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Biden's office of Gun Violence and Prevention says it's driven to make a difference

A MARTÍNEZ, HOST:

Later this month, Vice President Kamala Harris is set to visit the high school building in Parkland, Fla., where 14 students and three adults died in 2018. She'll walk down the halls of Marjory Stoneman Douglas High with victims' family members before officials tear down the site of one of the country's deadliest ever school shootings. The vice president oversees the White House Office of Gun Violence Prevention. The two deputy directors of that office sat down with our colleague Michel Martin, to talk about the No. 1 killer of children in the U.S., an epidemic that has seen more than 270 children and teens killed by a firearm so far this year. At the White House, Gregory Jackson Jr. and Rob Wilcox started by sharing their experiences and what led them to this work.

ROB WILCOX: We're a nation of survivors, a nation living with trauma. And mine happened 22 years ago when I was growing up in Brooklyn, N.Y., but it was a 19-year-old cousin across the country volunteering at a local mental health hospital when someone who was in crisis - whose brother knew he was in crisis, knew he had guns and tried to do something but couldn't 'cause there was no tools - took those guns into that hospital, and he killed Laura, and she died at 19. And he killed others in that small town. And I remember that funeral like it was yesterday. I could see my whole family and honestly a lot of that community packed into this gymnasium, the sunlight streaming in through the windows. I saw every single adult in my family crying, and I thought to myself, this is something I have to do something about.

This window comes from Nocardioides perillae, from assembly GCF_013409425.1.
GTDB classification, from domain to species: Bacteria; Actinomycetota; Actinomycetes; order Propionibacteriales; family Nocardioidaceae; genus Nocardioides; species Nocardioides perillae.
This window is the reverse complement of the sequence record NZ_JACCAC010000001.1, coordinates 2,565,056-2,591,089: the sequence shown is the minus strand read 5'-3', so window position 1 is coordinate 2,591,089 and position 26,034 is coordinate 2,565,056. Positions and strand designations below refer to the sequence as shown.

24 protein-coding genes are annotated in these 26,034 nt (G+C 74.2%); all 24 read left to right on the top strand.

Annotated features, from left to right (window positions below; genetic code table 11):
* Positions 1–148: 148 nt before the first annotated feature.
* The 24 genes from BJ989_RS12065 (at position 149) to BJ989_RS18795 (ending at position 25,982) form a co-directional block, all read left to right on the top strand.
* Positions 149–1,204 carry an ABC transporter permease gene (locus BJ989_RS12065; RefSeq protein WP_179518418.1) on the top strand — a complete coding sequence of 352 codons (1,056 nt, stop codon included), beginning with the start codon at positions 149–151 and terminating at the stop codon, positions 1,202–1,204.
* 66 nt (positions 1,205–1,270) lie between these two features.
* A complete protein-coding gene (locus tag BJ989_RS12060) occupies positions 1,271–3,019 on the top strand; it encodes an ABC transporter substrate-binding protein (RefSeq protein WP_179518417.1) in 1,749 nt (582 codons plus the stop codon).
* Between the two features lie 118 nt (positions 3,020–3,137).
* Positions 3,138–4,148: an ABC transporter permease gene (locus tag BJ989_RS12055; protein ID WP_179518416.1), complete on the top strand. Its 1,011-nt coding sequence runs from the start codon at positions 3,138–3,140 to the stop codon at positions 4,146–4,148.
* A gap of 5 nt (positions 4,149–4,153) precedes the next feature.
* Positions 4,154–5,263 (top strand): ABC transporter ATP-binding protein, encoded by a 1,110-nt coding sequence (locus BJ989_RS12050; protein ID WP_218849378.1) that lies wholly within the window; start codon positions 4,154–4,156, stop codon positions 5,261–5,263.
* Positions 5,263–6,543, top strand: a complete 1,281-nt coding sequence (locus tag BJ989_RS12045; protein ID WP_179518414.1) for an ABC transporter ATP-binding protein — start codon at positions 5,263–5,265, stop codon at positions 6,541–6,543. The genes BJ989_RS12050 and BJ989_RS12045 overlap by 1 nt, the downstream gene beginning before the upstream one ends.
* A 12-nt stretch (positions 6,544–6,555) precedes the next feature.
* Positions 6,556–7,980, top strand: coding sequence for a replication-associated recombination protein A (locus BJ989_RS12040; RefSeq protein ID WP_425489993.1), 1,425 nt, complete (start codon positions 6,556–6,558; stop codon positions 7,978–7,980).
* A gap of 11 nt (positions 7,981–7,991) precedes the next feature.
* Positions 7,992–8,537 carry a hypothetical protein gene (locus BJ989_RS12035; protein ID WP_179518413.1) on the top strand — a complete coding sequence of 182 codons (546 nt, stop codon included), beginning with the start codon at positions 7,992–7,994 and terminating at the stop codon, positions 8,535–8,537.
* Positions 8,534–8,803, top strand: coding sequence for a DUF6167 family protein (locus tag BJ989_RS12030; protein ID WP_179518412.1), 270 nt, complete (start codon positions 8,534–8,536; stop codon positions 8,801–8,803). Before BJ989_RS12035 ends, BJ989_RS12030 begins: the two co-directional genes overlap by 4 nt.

GREGORY JACKSON JR: For me, my journey started April 21 of 2013, when I was walking home with my cousins from a wedding celebration and literally got caught in the middle of a crossfire. The bullet hit two arteries, and I found myself hiding behind a concrete column, bleeding to death. And when I got to the hospital - I'll never forget - as opposed to being, you know, rushed into surgery, I was rushed into an interrogation room, and I was questioned about my innocence and my involvement in the conflict while I was in and out of consciousness. And my surgeon eventually shared, I only had about 26 minutes to live due to blood loss. And so I fought through that surgery and then five additional surgeries and six months of recovery. That was real for me to feel that close brush with death. But so many young folks in this country don't make it, and there's not enough people out there fighting for change.

MICHEL MARTIN, HOST:

So what does change look like? For the White House, it's an array of things, small things and big things, but most of all trying to move more quickly.

WILCOX: This office can expedite the laws that have been passed. So, for example, we know that the law that was passed in 2022, the first gun safety law in 30 years, put money in to hire school counselors. It's a billion dollars that will allow us to hire 14,000 school counselors, the largest investment in youth mental health in history. And we're making sure that's getting to the schools and the high-need communities that need it so that we can be bringing people to the classroom to help youth both process this trauma and also make sure they don't pick up a gun in the first place.

MARTIN: I know that the administration has presented a lot of kind of model legislation, saying, this is what we suggest that states and localities can do, but do you have any enforcement power?